Saturday, February 27, 2016

Compounding Study Draws Heat

By Walter F. Roche Jr.

The association representing pharmacy drug compounders is challenging one of the key conclusions of a new study of the ongoing efforts of state pharmacy boards to regulate drug compounding.
In a statement released this week, officials of the International Association of Compounding Pharmacists took issue with the study's conclusion that many state boards are failing to comply with a new federal law as it applies to drug compounding in physicians' offices. The statement was issued in a response to a report by the Pew Charitable Trusts.
"We have identified a primary point of concern which we believe warrants additional clarification and study," the association statement reads.
The group disputed the study's conclusion that the new federal law bars physicians from preparing compounded drugs in their offices without a patient-specific prescription.
Citing six statements of support from members of Congress, the statement also points to language in an appropriations bill supporting their position.
The association said it did agree with some of the Pew findings, including the need for use of a national standard on sterile compounding practices as set by the U.S. Pharmacopia.
The Pew study concluded that many state pharmacy boards were allowing the preparation of sterile compounded drugs in physicians' office without a prescription in apparent violation of the Drug Quality and Security Act of 2013.
The new law was passed in response to the 2012 nationwide fungal meningitis outbreak which took the lives of 76 patients and sickened hundreds more.
The outbreak was traced to a rogue Massachusetts firm mass producing compounded drugs.When regulators began pressing the New England Compounding Center for failure to have patient specific prescriptions, firm  salesmen encouraged clinics to come up with lists.
Clinics purchasing NECC drugs obliged by submitting lists with names including Flash Gordon,  Big Baby Jesus and Mickey Mouse.

Thursday, February 25, 2016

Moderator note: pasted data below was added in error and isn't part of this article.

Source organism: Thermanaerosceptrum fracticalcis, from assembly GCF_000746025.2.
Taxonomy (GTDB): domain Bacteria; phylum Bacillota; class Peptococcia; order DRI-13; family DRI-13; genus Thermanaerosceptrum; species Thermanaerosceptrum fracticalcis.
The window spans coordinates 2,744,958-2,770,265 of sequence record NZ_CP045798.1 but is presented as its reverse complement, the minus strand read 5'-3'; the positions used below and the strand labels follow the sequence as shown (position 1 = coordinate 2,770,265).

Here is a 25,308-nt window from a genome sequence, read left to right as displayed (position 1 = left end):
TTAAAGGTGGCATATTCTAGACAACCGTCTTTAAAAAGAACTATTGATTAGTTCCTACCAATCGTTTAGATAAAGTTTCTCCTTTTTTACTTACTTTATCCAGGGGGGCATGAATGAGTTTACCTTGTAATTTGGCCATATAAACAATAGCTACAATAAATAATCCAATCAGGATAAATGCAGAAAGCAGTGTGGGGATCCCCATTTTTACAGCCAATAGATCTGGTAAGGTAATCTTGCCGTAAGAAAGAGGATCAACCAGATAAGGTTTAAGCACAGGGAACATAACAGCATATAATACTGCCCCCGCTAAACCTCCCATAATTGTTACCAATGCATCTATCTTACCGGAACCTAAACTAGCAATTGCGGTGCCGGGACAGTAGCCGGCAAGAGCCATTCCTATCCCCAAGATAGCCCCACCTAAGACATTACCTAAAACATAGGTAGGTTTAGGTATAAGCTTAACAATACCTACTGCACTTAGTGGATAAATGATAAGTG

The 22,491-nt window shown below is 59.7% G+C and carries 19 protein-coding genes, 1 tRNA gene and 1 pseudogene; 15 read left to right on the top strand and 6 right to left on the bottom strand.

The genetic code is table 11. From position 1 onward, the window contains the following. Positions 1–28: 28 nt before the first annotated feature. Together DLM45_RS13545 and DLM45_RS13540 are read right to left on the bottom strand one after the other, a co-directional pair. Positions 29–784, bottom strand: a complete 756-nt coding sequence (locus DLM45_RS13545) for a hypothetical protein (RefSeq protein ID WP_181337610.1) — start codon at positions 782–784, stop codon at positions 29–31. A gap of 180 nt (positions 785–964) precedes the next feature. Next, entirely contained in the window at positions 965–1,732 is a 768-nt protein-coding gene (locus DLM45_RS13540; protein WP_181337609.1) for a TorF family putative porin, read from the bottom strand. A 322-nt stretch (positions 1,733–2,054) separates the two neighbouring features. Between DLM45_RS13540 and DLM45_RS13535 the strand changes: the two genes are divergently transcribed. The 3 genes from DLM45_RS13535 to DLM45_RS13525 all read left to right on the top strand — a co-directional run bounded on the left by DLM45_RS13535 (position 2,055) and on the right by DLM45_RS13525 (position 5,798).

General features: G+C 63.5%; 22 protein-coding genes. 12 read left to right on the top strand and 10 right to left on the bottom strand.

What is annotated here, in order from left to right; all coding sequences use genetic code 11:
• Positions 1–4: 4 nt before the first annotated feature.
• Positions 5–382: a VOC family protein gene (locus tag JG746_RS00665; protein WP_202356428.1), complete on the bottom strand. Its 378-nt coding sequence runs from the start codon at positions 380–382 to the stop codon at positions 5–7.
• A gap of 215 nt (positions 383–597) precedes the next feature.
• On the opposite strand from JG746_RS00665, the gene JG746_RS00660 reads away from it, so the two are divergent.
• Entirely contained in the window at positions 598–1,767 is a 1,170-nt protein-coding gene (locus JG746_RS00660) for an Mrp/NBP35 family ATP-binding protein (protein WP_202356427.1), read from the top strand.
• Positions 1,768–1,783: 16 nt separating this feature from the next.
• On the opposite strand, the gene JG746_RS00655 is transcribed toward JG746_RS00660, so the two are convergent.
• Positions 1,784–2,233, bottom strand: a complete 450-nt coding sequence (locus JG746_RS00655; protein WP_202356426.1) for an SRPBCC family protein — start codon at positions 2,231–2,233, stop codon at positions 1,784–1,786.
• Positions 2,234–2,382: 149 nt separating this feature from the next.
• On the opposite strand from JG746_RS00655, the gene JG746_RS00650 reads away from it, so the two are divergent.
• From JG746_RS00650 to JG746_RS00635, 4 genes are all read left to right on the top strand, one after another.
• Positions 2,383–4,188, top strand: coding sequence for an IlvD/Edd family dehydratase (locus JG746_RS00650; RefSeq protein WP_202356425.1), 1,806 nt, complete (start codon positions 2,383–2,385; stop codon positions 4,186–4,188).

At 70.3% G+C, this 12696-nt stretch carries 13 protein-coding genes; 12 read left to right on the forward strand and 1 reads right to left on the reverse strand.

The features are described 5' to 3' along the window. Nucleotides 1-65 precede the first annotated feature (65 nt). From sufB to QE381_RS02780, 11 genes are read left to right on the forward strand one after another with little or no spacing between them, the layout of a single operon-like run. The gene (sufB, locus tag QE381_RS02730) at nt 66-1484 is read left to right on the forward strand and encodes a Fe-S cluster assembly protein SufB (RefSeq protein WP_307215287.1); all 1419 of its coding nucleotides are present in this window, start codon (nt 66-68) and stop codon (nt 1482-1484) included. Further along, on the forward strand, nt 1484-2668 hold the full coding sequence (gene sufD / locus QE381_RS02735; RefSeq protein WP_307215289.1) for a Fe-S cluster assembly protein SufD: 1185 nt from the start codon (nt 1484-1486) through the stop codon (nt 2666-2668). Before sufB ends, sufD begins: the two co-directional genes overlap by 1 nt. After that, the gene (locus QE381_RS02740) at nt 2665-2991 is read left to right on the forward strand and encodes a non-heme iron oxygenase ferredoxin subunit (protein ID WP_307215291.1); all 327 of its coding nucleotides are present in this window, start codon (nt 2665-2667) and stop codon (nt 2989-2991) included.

Study: States Ignore New Federal Compounding Law

By Walter F. Roche Jr.

A study by led by a non-profit agency has found that the majority of state pharmacy boards are allowing sterile drugs to be compounded without a patient-specific prescription in apparent violation of a 2013 federal law.
The study issued by the Pew Charitable Trusts found that 28 of 43 states that responded to a survey were allowing sterile drugs to be compounded without prescriptions for a specific patient. According to the study, 21 of those states did place some limits on the numbers of nameless prescriptions that could be issued, while seven had no limits.
The study findings, which also cited the virtual lack of any state regulation of drugs compounded in physicians' offices, comes nearly four years after a Massachusetts drug compounding firm triggered a nationwide fungal meningitis outbreak sickening 778 patients, 76 fatally.
The outbreak, caused by thousands of fungus loaded vials of a spinal steroid, led to the new law and a federal probe resulting in the indictment of 14 people on charges ranging from mail fraud to second degree murder. All have entered not guilty pleas and face a September trial in Boston, Mass.
The Pew study focused on the actions of state pharmacy boards in the wake of the outbreak and the passage of the Drug Quality and Security Act of 2013. The federal statute created a new category of licenses for manufacturers producing large quantities of compounded drugs subject to new federal controls.
The study describes drug compounding as a "longstanding practice"under which a pharmacist prepares a drug tailored to a patient's specific needs."
"State policies permitting compounding without a prescription for human use conflict with recently clarified federal law," the report states.
The Pew study focused on drug compounding not subject to the new federal law but still under state regulation.
The study relied on information posted on state and the District of Columbia pharmacy board web sites and the responses to a detailed questionnaire. Eight states including Alabama, Delaware, Florida, Georgia  and Ohio never bothered to respond.
"State policies vary significantly in their policies for sterile drug compounding," the report states, adding, "it appears that states have not moved quickly to synchronize their regulations to the federal policy."
In addition to the widespread failure to require patient specific prescriptions, the report cites the apparent lack of any regulation over drug compounding in physicians' offices.
According to the report only Idaho directly oversees compounding activities in physicians' offices.
"There is little to no clarity on which quality standards apply to sterile compounding in physicians' offices," the report states, "and often no mechanisms exist to track adverse events in these settings.
Among the overall findings were: less than half of the 43 states reported using the U.S. Pharmacopeia standard for compounding sterile drugs; 26 of the 43 don't require the reporting of adverse events, 24 boards track the number of drug compounders, nine require separate licenses for drug compounders.

Saturday, February 20, 2016

Victims Angered, Disappointed at HHS Refusal

By Walter F. Roche Jr.